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A Beginners Guide To Community Theatre

Yes, that’s your name up on that list! It doesn’t matter if you are 16 or 60 — going out for a role for community theatre can be daunting, especially when you aren’t sure what to expect. Creative teams will often assume members already know what’s required of them and won’t spell it out.

To help you out, here is our advice for community theatre first-timers:

Auditions

1. Avoid picking a song from the show for which you are auditioning. Choose something that showcases your vocals and acting ability.

2. Come prepared with everything they’ve asked for and more. Having a second song ready can be helpful, just in case.

3. Wear something that makes you feel comfortable and confident. It will help steady your nerves.

4. If there is a dance audition, make sure you have proper attire and don’t hide in the back. They can’t cast you if they can’t see you.

5. Don’t let the talent of the other auditionees psyche you out. You never know what the creative team is looking for, and it might be something you have!

Rehearsals

community theatre, community theater

1 Show up on time. This cannot be stressed enough. You are a part of a team. Being late without an exceptional reason gives the impression you feel your time is more valuable than others’.

2. If you are sick or can’t make it, be sure to contact your director. They don’t need to waste rehearsal time tracking you down. If you are an integral part of that session’s rehearsal, they might use the advance notice to alter the rehearsal and work on something else instead.

3. When you miss a rehearsal, take the initiative to find out what you missed and get caught up before the next rehearsal.

4. Always have a pencil on hand. You will need to jot down stage directions and notes as they happen. Don’t leave it until the end of rehearsal, or you may forget things. The creative team will be annoyed if they have to tell you a second time.

5. Whether you’re playing the leading role or a mute tree, give it 100 percent. Every person who is part of the show is integral to the finished product. If you want to earn larger roles, show the creative team you can handle more by being the best at whatever you’re given and doing it with a smile.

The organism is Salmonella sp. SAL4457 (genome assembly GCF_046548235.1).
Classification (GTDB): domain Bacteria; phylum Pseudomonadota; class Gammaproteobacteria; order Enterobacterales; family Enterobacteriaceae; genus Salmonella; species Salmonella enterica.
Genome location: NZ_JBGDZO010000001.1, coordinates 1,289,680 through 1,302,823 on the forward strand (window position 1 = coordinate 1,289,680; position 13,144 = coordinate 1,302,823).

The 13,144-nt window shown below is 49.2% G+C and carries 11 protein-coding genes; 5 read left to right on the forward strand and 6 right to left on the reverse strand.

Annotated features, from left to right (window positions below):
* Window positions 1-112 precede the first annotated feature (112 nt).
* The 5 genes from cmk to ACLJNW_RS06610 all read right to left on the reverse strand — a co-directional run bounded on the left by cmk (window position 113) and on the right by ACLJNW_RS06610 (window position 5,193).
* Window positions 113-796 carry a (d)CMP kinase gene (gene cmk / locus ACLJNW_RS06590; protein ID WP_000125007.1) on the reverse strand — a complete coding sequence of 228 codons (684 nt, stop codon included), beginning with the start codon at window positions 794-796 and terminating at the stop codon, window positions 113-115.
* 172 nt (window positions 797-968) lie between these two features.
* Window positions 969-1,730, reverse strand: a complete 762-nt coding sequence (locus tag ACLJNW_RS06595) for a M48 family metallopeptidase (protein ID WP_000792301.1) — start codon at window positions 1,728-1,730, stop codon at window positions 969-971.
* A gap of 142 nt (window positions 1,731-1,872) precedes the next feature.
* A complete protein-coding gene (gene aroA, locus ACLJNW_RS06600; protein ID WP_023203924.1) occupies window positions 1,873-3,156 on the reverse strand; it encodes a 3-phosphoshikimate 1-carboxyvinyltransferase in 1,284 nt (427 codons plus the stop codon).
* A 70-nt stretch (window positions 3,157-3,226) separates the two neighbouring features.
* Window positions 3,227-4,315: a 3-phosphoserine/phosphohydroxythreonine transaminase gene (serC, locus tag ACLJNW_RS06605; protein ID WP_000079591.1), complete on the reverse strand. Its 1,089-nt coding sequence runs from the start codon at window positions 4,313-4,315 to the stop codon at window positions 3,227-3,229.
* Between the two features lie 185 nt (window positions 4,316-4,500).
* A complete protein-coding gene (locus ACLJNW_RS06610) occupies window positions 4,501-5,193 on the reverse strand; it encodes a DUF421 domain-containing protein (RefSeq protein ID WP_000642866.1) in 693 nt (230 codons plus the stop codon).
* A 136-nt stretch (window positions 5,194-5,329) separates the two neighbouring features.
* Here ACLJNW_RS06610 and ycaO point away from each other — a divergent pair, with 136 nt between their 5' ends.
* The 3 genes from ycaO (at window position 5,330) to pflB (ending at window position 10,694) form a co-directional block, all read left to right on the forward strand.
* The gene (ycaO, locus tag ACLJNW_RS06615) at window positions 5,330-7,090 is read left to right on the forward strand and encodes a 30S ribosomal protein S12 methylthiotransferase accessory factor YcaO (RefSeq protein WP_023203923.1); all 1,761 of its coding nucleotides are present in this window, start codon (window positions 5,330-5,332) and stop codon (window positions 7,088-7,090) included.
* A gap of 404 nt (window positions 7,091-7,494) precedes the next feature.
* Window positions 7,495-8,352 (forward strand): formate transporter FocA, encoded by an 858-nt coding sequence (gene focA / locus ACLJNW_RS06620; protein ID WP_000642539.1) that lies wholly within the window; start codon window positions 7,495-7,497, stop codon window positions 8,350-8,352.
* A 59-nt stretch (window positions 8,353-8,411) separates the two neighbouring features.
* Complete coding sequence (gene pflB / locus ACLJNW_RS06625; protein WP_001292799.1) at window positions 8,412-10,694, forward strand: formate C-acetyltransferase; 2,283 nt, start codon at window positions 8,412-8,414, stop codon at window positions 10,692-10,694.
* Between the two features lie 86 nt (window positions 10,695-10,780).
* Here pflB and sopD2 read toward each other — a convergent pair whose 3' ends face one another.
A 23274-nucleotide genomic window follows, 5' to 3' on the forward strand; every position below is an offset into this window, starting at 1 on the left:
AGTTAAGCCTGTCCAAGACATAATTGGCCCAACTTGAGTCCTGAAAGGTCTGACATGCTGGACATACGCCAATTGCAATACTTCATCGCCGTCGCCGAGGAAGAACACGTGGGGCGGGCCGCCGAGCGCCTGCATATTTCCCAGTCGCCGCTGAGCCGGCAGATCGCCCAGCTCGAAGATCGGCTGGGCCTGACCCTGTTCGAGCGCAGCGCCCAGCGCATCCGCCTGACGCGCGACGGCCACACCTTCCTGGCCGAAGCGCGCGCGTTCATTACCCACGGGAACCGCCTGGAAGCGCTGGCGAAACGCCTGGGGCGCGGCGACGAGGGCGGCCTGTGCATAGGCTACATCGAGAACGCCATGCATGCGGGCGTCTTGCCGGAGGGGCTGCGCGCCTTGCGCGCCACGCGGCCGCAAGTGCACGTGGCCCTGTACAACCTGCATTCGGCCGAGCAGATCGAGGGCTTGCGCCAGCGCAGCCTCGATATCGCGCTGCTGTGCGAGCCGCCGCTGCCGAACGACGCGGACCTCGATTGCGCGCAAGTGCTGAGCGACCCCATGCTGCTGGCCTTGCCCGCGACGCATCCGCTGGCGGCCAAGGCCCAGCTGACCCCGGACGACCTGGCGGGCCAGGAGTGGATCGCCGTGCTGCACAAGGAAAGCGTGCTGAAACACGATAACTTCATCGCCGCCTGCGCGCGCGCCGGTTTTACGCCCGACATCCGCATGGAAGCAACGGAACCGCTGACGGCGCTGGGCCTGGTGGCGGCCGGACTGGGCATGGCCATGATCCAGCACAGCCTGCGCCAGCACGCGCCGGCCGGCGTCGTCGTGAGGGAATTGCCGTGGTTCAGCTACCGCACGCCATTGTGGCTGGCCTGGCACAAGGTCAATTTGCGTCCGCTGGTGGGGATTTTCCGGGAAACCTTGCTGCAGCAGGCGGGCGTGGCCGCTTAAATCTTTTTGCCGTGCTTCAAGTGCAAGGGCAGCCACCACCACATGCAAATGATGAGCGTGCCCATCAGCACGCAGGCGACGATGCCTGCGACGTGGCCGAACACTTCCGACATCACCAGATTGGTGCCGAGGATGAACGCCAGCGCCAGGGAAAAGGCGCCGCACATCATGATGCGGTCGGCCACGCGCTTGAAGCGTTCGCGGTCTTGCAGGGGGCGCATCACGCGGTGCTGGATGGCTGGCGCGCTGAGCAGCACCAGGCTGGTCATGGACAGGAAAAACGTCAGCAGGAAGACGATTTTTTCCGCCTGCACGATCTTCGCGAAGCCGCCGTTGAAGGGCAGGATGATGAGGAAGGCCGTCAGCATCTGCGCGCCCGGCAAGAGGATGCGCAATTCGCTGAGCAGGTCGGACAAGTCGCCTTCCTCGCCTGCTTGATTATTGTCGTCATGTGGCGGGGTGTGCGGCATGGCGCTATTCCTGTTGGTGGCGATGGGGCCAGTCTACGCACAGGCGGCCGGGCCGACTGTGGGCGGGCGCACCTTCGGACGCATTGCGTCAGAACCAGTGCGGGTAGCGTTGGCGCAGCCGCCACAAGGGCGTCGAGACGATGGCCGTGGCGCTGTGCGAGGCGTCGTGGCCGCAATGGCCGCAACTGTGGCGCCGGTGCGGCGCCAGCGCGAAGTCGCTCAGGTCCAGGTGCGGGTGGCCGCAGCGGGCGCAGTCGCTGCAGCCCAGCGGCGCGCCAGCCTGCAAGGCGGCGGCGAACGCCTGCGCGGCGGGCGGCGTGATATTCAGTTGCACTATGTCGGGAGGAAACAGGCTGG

6. There will be regulars and already established friend groups. Don’t let it intimidate you. If it does, find other newbies in the cast and start there. Then, get to know everyone as you work on scenes together. Just being friendly and saying hello goes a long way.

7. Another way to bond with members of the production and get involved is to help out with backstage tasks when you have downtime. Making props, helping build or strike the set, marking up the floor or even just tidying up the stage or rehearsal space are all good options.

8. Every production has drama going on backstage and onstage. Try to stay out of it. If you find yourself involved, diffuse the situation to the best of your ability. Keeping the group as cohesive as possible will ensure the best performance onstage.

9. In some companies or groups, you will be required to provide your costumes. Establish that as early as you can and start hunting for those perfect pieces. Don’t leave it to the last minute, or you may end up disappointed.

10. If you are responsible for getting your own costumes, be sure the director approves of all your choices. Don’t wait for them to see the costumes onstage during dress rehearsal. If they tell you what you chose isn’t going to work, you’ll be left scrambling at the last minute.